The Homeopathy wars … believers vs skeptics

homeopathy-820x550Professor Eduard Ernst, MD, PhD, FMedSci, FSB, FRCP, FRCPEd (yes he really is that qualified), has written a great article in the Spectator about his eventual shift over time from a believer to outspoken critic of Homeopathy. Well yes, I was blogging only yesterday about Homeopathy, and so it might be a surprise for you to see it pop up again, but he does bring rather a lot of insight into the topic that adds to yesterday’s posting.

The Article Itself

He starts out by explaining …

As a young doctor, almost 40 years ago, I worked for several months in a homeopathic hospital. This experience impressed me, and I was not far from believing that homeopathy might be a valuable form of healthcare. Today, I am an outspoken critic of homeopathy. How come?

He then proceeds to lay out the path he took over the years . He started out quite fascinated with the observation that Homeopathy appeared to work and so he developed an interest in looking into it. When eventually did, then this is what emerged …

As our investigations progressed, the possibility that homeopathy might be more than a placebo therapy became more and more remote. Initially the results were mixed but, as time went by, the most rigorous studies and reviews demonstrated more and more clearly that highly diluted homeopathic remedies had no effect beyond placebo. 

That was not the end of the road, because he has also become increasingly concerned about its use – it is not just a harmless sugar pill, its use brings considerable risks …

One of our investigations demonstrated quite clearly that homeopaths might be inflicting considerable harm through issuing wrong advice to their patients. We had shown that many UK homeopaths recommended to parents not to vaccinate their children. Instead, they advised them to use ‘homeopathic vaccinations’, or homeoprophylaxis, as they like to call it, for which there is not a shred of evidence. The phenomenon of homeopaths discouraging parents from vaccinating their kids is now well studied and has been confirmed in many parts of the world. It means that homeopaths endanger the herd immunity of entire populations which might bring back epidemics that we had long considered a thing of the past.

So his focus now is on consumer outreach …

To reach the public, it is necessary to write in newspapers and blogs. I felt that not to take this last step would have meant not fulfilling my moral and ethical duty as a physician and scientist. 

I took this decision several years ago. Ever since I have been busy trying to provide responsible information about alternative medicine to the general public. It is no task that brings me money or friends; in fact, it is a quick way to make plenty of (sometimes powerful) enemies. Yet it is a task that has the potential to do an immense amount of good. And that’s why I do it.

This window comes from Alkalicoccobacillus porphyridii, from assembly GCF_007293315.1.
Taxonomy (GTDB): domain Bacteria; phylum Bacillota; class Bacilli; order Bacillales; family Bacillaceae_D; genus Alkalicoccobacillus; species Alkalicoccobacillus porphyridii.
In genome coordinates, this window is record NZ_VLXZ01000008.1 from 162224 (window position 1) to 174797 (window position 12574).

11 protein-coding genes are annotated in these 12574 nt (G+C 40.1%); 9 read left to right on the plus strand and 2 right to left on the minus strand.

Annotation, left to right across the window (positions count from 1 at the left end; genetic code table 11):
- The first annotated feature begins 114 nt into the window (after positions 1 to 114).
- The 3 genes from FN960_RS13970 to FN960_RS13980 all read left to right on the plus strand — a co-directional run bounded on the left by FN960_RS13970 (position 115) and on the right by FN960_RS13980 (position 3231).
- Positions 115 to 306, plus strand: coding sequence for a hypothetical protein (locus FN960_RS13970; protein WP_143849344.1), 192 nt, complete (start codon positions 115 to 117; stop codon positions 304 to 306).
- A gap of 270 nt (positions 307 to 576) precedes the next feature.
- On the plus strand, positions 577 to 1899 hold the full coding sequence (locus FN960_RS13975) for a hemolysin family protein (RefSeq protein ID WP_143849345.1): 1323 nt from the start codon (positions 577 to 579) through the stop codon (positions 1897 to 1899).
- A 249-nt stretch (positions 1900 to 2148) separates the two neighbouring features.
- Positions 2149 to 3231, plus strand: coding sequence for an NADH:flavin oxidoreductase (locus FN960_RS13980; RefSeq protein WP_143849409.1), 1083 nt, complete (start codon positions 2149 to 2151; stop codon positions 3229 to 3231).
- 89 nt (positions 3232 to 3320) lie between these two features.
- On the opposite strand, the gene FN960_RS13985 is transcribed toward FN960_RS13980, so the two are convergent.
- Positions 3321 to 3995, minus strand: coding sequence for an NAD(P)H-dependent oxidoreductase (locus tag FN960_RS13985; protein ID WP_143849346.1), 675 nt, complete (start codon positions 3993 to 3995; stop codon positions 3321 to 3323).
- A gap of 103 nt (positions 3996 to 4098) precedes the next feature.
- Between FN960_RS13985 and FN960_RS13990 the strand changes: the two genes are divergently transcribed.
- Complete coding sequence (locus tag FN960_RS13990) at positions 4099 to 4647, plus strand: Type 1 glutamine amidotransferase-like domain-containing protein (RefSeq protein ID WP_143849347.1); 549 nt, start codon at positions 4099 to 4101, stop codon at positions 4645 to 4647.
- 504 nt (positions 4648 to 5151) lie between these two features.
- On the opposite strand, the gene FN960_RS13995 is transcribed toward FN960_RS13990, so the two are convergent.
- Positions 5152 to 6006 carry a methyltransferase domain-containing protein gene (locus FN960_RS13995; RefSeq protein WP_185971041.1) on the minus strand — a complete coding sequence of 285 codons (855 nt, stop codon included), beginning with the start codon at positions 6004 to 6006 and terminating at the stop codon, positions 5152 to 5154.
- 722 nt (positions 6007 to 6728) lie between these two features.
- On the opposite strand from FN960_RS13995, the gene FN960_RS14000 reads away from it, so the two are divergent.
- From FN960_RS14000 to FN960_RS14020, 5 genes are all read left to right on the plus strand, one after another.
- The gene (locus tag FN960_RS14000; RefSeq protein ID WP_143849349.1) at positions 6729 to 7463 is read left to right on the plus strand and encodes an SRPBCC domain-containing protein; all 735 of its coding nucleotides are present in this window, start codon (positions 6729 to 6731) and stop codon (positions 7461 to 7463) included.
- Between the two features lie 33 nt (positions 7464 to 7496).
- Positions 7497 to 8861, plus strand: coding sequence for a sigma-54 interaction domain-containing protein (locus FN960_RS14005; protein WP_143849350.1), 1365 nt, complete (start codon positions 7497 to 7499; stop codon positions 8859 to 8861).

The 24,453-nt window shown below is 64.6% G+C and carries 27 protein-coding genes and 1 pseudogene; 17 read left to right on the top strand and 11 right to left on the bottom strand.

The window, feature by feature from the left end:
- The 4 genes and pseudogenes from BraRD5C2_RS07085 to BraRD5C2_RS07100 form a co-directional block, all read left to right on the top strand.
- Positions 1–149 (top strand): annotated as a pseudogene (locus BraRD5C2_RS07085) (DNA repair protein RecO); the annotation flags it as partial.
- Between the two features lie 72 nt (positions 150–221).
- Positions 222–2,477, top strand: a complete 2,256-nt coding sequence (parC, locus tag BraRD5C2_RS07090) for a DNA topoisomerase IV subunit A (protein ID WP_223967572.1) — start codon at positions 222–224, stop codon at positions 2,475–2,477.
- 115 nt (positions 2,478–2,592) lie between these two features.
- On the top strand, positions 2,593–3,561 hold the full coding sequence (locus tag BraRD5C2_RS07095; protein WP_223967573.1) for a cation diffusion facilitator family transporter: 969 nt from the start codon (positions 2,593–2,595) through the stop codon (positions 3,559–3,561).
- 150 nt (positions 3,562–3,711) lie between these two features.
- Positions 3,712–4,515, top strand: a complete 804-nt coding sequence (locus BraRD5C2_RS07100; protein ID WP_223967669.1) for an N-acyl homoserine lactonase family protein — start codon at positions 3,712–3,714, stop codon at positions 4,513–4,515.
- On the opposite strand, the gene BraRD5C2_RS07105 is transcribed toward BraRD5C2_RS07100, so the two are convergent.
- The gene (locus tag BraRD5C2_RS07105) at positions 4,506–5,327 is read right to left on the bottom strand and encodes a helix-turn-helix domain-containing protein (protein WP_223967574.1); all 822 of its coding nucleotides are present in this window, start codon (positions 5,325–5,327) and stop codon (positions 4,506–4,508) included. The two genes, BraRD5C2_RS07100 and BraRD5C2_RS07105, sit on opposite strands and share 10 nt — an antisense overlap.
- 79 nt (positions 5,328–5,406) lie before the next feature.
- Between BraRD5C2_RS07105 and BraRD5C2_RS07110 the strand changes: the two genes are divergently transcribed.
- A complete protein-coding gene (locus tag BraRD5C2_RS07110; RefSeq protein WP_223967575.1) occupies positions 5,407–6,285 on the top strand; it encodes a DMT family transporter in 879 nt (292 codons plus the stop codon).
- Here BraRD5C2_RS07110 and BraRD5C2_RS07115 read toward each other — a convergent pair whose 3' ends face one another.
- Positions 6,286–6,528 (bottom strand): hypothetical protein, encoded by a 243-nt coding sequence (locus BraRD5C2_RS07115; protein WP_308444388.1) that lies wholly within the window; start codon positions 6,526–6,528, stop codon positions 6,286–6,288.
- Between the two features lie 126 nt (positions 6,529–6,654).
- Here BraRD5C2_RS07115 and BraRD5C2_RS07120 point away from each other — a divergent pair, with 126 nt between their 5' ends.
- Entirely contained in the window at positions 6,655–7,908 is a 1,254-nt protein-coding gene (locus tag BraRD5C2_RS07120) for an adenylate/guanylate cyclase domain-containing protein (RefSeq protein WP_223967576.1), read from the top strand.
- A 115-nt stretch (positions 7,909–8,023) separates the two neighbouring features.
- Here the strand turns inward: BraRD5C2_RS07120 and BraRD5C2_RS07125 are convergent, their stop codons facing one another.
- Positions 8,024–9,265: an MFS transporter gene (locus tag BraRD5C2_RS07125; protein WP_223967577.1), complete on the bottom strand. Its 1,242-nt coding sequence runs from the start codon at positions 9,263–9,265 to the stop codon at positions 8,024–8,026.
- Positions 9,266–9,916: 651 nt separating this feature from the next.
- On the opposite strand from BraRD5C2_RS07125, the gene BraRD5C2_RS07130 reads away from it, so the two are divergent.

As a side note, it is not explicitly mentioned within the article, but if curious there is some history within that last reference to the term “sometimes powerful”. To translate that for you, he seriously ticked off Prince Charles because of his fact-based criticism of alternative medicine, so much so, that Prince Charles arranged for him to get fired.

The above extracts are obviously just a distillation from the original article and so clearly that makes it a lot more powerful right? Nah, just kidding, and yet that is the Homeopath mode of thinking, just dilute and it magically becomes more powerful.

If you don’t know very much about Homeopathy, it might be best to start with the Wikipedia page on the topic, or if you prefer you could consult the NHS guidance site. As for the article itself, my distillation is just a small sample to tempt you into reading it all.

Comment Wars

OK, so aside from the great article, the comments section under it is also quite fascinating because a bit of a spat appears to have broken out between the believers and homeopathy skeptics, (one specific quite famous one named Dana Ullman), and so the comments section is also quite fascinating.

Second comment in, Dana Ullman, an author, journalist and Homeopathy practitioner, proceeds to attack Ernst and cites some rather dubious stuff as proof for his stance. Other commenters proceed to then demolish it all. There is a lot of name calling along with a considerable degree of emotional heat, and no Mr Ullman does not change his mind, he is way too emotionally attached and invested in the belief to be shaken by any of it.

We have been here before, Mr Ullman’s claims have been closely scrutinised and found lacking, and yet his belief persists, not because there is compelling evidence, but rather despite the complete absence of any.

He likes to quote the Langmuir article as “proof”, and yet if he wishes to continue to do so, then he will also need to address the criticisms laid against it, but I suspect the primary reason for his “evidence” is not to convince us, but rather to enable him to retain his investment in an idea that is simply not credible.

Perhaps the idea has power for him because all the evidence has been diluted into none existence.

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